What was the best book you read this month?

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February Reads – 2016 POPSUGAR Reading Challenge

I’m participating in the POPSUGAR reading challenge. The list includes 40 books, and my goal is to check off just one item per book. Here’s  an overview of what I read in February that fit the list (green check marks). You can also see what I’m reading right now via the Goodreads widget to the left—if you have any ideas on what item a particular book could check off the list, let me know in the comments. I need all the help I can get!

February – 2016 Reading Challenge

  • A Book with a Protagonist Who Has Your Occupation: Strange Love by Lisa Lenzo is a book I picked up because it’s a 2015 Michigan Notable Book. The nine collected stories in the book focus on Annie Zito (a bus driver/writer–it’s the writer part that earned the check mark) and her daughter Marley as the two navigate the complicated world of dating. These stories would appeal to anyone who’s struggled to find his/her soulmate, and I loved reading stories set in West Michigan.
  • A Self-Improvement Book: Structuring Your Novel by K. M. Weiland is one of several writing craft books I’m working my through right now. Weiland teaches the basic concepts of novel structure without getting bogged down in technical jargon. This is a useful book for new writers and experienced ones as well.
  • A New York Times Bestseller: Fates and Furies by Lauren Groff was one of the big “IT” books of 2015–and deservedly so. The language is lush, and Groff’s portrayal of a complicated marriage leaves readers wondering how much they know about their own significant other.
  • A Book Recommended by Someone You Just Met: The Good Girl by Mary Kubica was discussed in the forums of the Women’s Fiction Writer’s Association, a group I’ve just recently joined. I’d heard this book compared to Gone Girl and The Girl on the Train, two books I didn’t like, so I wasn’t sure I’d like it. However, I found Kubica’s story of a kidnapped woman suspenseful and a gripping read–better than the other two because I could empathize with the main character.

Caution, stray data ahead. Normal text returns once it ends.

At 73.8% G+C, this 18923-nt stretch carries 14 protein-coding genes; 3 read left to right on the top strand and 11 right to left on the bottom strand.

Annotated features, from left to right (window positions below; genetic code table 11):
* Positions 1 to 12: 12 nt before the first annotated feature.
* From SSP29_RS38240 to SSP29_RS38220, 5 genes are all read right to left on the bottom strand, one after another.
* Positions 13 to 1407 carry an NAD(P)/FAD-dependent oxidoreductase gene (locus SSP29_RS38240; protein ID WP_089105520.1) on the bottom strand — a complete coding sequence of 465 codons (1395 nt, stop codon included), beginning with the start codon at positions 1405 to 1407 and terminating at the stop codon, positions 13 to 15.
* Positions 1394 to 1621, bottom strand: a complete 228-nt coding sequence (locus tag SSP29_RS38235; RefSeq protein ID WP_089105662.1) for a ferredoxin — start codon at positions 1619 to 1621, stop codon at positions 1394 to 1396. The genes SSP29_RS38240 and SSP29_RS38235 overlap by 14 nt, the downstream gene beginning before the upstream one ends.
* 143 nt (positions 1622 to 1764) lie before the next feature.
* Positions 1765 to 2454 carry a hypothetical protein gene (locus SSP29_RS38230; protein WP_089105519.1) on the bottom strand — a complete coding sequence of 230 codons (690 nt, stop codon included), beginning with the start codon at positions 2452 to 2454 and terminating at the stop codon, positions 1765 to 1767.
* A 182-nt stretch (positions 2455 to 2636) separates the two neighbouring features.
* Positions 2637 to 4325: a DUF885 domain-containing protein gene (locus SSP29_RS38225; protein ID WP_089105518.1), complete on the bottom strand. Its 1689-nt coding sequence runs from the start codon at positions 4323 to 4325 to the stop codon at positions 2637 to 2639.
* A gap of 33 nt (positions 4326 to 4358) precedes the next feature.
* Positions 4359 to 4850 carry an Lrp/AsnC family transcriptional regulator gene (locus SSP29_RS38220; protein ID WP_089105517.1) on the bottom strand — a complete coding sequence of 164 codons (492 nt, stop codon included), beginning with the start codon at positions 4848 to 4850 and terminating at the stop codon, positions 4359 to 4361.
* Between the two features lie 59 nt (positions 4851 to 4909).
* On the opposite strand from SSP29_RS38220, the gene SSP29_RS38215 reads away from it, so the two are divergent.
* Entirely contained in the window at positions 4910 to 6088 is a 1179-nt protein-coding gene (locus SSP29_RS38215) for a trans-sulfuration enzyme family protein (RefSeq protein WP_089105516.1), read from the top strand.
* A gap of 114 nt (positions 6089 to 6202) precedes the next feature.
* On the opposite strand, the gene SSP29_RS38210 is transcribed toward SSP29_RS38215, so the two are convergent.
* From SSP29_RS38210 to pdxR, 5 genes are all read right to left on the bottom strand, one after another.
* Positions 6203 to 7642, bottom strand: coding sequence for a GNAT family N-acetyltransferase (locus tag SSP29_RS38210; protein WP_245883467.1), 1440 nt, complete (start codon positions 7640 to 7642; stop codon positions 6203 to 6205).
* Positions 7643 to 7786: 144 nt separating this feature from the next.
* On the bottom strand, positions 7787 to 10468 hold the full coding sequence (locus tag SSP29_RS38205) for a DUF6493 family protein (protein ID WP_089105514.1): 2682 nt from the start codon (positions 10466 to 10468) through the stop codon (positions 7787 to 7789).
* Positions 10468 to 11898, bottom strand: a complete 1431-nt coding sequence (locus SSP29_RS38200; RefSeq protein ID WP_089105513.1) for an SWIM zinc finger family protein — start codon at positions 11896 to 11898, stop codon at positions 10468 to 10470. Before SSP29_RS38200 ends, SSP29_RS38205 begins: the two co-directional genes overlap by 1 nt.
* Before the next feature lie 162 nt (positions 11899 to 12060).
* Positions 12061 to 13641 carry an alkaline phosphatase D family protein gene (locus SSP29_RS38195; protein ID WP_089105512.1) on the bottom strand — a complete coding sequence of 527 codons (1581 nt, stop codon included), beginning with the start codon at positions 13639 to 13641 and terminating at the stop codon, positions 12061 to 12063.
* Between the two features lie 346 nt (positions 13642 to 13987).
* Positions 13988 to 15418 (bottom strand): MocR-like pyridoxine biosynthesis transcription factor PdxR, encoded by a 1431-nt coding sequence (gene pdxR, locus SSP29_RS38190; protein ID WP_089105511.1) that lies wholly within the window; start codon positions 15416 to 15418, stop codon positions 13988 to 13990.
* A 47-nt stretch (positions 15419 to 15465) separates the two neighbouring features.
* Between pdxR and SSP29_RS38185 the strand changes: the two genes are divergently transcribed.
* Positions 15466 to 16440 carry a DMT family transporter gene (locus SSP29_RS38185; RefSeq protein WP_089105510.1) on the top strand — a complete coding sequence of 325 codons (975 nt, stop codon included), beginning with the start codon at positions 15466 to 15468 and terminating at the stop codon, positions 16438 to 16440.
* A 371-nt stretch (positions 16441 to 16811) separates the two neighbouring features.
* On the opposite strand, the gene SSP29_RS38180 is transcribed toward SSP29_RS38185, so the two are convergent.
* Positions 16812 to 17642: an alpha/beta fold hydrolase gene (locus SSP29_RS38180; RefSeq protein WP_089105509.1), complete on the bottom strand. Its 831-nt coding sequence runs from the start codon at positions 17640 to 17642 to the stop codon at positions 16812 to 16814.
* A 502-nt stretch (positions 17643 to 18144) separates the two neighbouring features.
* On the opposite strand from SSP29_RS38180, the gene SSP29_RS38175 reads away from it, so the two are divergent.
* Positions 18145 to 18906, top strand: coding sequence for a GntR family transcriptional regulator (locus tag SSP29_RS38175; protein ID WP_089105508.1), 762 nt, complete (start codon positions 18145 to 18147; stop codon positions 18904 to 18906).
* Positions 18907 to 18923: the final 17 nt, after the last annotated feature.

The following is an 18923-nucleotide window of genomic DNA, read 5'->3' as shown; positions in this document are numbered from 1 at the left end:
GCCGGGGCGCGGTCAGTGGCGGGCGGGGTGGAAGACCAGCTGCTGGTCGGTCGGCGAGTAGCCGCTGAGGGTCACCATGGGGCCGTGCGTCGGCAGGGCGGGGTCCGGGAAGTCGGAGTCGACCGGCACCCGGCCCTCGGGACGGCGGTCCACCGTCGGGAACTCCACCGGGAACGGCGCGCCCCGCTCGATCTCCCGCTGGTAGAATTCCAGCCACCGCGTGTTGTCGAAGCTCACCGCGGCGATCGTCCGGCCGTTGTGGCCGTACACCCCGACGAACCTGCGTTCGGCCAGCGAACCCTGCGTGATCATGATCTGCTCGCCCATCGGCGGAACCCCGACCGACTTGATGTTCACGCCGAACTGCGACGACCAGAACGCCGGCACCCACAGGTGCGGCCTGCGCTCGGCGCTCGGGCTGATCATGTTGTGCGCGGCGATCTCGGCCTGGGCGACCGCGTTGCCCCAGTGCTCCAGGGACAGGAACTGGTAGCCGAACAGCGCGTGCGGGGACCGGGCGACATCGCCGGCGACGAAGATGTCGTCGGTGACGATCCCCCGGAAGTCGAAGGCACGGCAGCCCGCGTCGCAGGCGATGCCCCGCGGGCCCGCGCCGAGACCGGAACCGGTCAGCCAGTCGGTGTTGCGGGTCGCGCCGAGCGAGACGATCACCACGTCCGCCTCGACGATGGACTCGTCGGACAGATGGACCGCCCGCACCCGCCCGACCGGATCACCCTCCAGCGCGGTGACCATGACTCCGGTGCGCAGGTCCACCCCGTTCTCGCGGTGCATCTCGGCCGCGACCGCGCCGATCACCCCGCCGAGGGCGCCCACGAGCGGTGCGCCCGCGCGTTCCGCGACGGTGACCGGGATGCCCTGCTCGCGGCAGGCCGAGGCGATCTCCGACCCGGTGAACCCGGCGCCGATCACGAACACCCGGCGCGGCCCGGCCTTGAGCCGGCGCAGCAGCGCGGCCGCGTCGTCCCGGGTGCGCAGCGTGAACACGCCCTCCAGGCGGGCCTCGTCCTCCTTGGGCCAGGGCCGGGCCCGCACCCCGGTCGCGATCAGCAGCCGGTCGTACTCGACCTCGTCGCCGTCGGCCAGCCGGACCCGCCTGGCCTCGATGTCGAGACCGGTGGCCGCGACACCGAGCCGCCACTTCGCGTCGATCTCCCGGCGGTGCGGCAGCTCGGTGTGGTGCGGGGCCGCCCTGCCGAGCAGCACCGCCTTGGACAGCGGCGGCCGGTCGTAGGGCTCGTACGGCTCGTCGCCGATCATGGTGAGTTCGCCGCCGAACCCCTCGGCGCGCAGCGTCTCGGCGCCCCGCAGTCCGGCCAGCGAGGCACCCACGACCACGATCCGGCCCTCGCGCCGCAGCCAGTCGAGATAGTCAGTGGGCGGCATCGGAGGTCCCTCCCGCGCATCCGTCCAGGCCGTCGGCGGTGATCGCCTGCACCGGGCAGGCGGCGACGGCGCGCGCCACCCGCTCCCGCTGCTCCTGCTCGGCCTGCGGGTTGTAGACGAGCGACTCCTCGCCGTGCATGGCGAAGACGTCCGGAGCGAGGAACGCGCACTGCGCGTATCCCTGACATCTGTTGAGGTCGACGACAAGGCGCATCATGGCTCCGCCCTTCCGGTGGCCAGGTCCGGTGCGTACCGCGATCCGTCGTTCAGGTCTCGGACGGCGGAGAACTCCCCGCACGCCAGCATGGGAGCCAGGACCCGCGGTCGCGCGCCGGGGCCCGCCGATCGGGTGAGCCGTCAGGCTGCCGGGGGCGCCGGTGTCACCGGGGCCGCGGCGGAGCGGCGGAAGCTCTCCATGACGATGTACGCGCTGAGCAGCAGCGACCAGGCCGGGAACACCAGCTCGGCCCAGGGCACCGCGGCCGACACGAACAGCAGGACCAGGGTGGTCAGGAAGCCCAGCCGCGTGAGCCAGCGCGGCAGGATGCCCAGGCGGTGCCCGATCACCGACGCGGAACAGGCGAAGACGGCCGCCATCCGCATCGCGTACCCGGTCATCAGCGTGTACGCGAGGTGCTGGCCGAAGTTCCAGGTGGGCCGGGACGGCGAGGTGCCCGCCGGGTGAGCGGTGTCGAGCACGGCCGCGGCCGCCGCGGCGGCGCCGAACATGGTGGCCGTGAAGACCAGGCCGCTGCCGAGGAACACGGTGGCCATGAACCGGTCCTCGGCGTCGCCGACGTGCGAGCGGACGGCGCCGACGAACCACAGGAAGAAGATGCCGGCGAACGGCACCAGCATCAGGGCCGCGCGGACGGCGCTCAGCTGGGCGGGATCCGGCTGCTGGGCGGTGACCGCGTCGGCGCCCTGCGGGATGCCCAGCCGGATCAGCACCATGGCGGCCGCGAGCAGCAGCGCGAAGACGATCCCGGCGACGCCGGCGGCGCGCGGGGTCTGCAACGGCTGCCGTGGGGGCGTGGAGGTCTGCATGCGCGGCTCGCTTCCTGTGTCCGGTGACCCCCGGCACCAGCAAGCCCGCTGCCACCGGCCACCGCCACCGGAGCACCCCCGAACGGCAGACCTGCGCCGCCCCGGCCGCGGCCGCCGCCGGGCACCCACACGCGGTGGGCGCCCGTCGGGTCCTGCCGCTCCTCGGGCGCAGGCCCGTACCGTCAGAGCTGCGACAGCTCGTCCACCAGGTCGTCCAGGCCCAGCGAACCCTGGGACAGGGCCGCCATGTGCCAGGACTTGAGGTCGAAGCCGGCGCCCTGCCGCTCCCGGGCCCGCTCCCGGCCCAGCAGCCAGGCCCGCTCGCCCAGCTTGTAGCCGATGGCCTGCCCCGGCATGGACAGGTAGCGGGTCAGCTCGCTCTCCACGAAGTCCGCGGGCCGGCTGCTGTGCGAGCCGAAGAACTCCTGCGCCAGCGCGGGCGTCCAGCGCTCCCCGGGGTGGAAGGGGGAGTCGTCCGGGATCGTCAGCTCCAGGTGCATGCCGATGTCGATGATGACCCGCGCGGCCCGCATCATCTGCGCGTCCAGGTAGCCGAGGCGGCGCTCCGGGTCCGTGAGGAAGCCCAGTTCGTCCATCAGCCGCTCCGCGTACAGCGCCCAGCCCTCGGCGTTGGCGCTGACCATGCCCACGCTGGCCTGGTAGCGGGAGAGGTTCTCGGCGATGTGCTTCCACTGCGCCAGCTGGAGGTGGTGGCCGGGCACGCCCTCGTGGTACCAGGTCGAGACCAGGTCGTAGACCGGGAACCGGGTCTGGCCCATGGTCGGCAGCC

What have you been reading this month? Anything you’d recommend that would help me check off some more items on the list? 

January Reads – 2016 POPSUGAR Reading Challenge

Each year, the creative people over at POPSUGAR publish a reading challenge. I printed the challenge and sort of haphazardly checked things off of it last year. I also printed the 2016 list, but it got shuffled into a pile of other papers on my desk. As I was reading the blog over at A Reading Writer, I saw that challenge again.

Inspired, I’ve decided I’m going to attempt a monthly reading challenge check-in here on my blog. The list includes 40 books, so my goal is to check off just one item per book. Here’s the challenge and an overview of what I read in January that fit the list. You can also see what I’m reading right now via the Goodreads widget to the left—if you have any ideas on what item a particular book could check off the list, let me know if the comments. I need all the help I can get!

January – 2016 Reading Challenge

  • A book set in your home state: Freshwater Boys by Adam Schuitema is a collection of eleven short stories set in west Michigan. The protagonists are all male, which got a bit monotonous for me, but I loved reading about places I know and love.
  • A book set in Europe: Juliet by Ann Fortier is a book I read for my book group. Our mission was to read a book about a place we want to travel, and this book is all about the city of Sienna, Italy. Sienna is definitely on my dream travel list.
  • A book that is published in 2016: Leaving Blythe River by Catherine Ryan Hyde is a book I received in a giveaway from the Facebook group Reader’s Coffeehouse. The book will be published in June 2016, so I got a sneak peek. The book is a great story of a teen boy who learns important lessons about himself and human relationships as he attempts to find his father who is lost in the Blythe River Range.

I didn’t get off to a great reading start in January. I started several books, but these were the only three I started AND finished in January. Here’s to a more productive February!

What was the best book you read in January?